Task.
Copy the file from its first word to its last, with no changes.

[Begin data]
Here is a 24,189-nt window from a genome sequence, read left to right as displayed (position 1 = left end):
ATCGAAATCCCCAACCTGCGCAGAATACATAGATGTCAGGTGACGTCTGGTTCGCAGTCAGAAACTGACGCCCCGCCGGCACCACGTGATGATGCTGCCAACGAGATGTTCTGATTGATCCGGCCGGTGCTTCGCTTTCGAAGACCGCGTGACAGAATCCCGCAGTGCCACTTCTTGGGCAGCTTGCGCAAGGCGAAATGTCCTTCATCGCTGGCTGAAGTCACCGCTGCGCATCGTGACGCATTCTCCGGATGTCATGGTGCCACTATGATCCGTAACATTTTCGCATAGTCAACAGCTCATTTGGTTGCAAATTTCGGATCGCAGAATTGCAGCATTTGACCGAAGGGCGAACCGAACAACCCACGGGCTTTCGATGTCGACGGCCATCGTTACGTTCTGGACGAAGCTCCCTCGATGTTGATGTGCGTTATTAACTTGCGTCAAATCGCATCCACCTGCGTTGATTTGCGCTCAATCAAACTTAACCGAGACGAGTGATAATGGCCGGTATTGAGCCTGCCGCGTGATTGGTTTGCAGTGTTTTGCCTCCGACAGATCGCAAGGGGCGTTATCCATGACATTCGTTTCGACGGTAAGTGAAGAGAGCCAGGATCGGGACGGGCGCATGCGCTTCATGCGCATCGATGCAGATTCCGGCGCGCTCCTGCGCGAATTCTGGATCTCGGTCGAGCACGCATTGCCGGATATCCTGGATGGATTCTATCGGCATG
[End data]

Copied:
Here is a 24,189-nt window from a genome sequence, read left to right as displayed (position 1 = left end):
ATCGAAATCCCCAACCTGCGCAGAATACATAGATGTCAGGTGACGTCTGGTTCGCAGTCAGAAACTGACGCCCCGCCGGCACCACGTGATGATGCTGCCAACGAGATGTTCTGATTGATCCGGCCGGTGCTTCGCTTTCGAAGACCGCGTGACAGAATCCCGCAGTGCCACTTCTTGGGCAGCTTGCGCAAGGCGAAATGTCCTTCATCGCTGGCTGAAGTCACCGCTGCGCATCGTGACGCATTCTCCGGATGTCATGGTGCCACTATGATCCGTAACATTTTCGCATAGTCAACAGCTCATTTGGTTGCAAATTTCGGATCGCAGAATTGCAGCATTTGACCGAAGGGCGAACCGAACAACCCACGGGCTTTCGATGTCGACGGCCATCGTTACGTTCTGGACGAAGCTCCCTCGATGTTGATGTGCGTTATTAACTTGCGTCAAATCGCATCCACCTGCGTTGATTTGCGCTCAATCAAACTTAACCGAGACGAGTGATAATGGCCGGTATTGAGCCTGCCGCGTGATTGGTTTGCAGTGTTTTGCCTCCGACAGATCGCAAGGGGCGTTATCCATGACATTCGTTTCGACGGTAAGTGAAGAGAGCCAGGATCGGGACGGGCGCATGCGCTTCATGCGCATCGATGCAGATTCCGGCGCGCTCCTGCGCGAATTCTGGATCTCGGTCGAGCACGCATTGCCGGATATCCTGGATGGATTCTATCGGCATG